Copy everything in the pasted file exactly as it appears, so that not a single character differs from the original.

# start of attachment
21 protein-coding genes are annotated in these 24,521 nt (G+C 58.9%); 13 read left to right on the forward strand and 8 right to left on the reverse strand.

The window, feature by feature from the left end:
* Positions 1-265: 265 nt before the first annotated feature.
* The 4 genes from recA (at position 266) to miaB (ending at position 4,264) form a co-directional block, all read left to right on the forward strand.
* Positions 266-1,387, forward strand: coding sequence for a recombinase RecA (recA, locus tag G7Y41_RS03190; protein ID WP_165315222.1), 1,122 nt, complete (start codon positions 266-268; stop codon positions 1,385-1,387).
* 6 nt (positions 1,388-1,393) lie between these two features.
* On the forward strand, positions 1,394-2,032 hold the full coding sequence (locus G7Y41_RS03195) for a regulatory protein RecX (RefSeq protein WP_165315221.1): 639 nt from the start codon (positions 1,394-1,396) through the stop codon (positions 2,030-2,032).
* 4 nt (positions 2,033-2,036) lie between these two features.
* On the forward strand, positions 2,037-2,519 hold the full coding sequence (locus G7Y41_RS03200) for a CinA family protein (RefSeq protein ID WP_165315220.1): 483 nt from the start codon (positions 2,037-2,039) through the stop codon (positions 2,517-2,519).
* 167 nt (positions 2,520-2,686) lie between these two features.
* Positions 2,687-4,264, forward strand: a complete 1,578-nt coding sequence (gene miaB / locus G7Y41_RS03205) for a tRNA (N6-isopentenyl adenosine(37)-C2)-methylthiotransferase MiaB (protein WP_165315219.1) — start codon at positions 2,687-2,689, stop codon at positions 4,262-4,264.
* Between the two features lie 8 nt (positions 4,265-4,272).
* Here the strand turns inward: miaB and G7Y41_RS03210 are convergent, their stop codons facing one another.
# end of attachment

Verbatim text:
21 protein-coding genes are annotated in these 24,521 nt (G+C 58.9%); 13 read left to right on the forward strand and 8 right to left on the reverse strand.

The window, feature by feature from the left end:
* Positions 1-265: 265 nt before the first annotated feature.
* The 4 genes from recA (at position 266) to miaB (ending at position 4,264) form a co-directional block, all read left to right on the forward strand.
* Positions 266-1,387, forward strand: coding sequence for a recombinase RecA (recA, locus tag G7Y41_RS03190; protein ID WP_165315222.1), 1,122 nt, complete (start codon positions 266-268; stop codon positions 1,385-1,387).
* 6 nt (positions 1,388-1,393) lie between these two features.
* On the forward strand, positions 1,394-2,032 hold the full coding sequence (locus G7Y41_RS03195) for a regulatory protein RecX (RefSeq protein WP_165315221.1): 639 nt from the start codon (positions 1,394-1,396) through the stop codon (positions 2,030-2,032).
* 4 nt (positions 2,033-2,036) lie between these two features.
* On the forward strand, positions 2,037-2,519 hold the full coding sequence (locus G7Y41_RS03200) for a CinA family protein (RefSeq protein ID WP_165315220.1): 483 nt from the start codon (positions 2,037-2,039) through the stop codon (positions 2,517-2,519).
* 167 nt (positions 2,520-2,686) lie between these two features.
* Positions 2,687-4,264, forward strand: a complete 1,578-nt coding sequence (gene miaB / locus G7Y41_RS03205) for a tRNA (N6-isopentenyl adenosine(37)-C2)-methylthiotransferase MiaB (protein WP_165315219.1) — start codon at positions 2,687-2,689, stop codon at positions 4,262-4,264.
* Between the two features lie 8 nt (positions 4,265-4,272).
* Here the strand turns inward: miaB and G7Y41_RS03210 are convergent, their stop codons facing one another.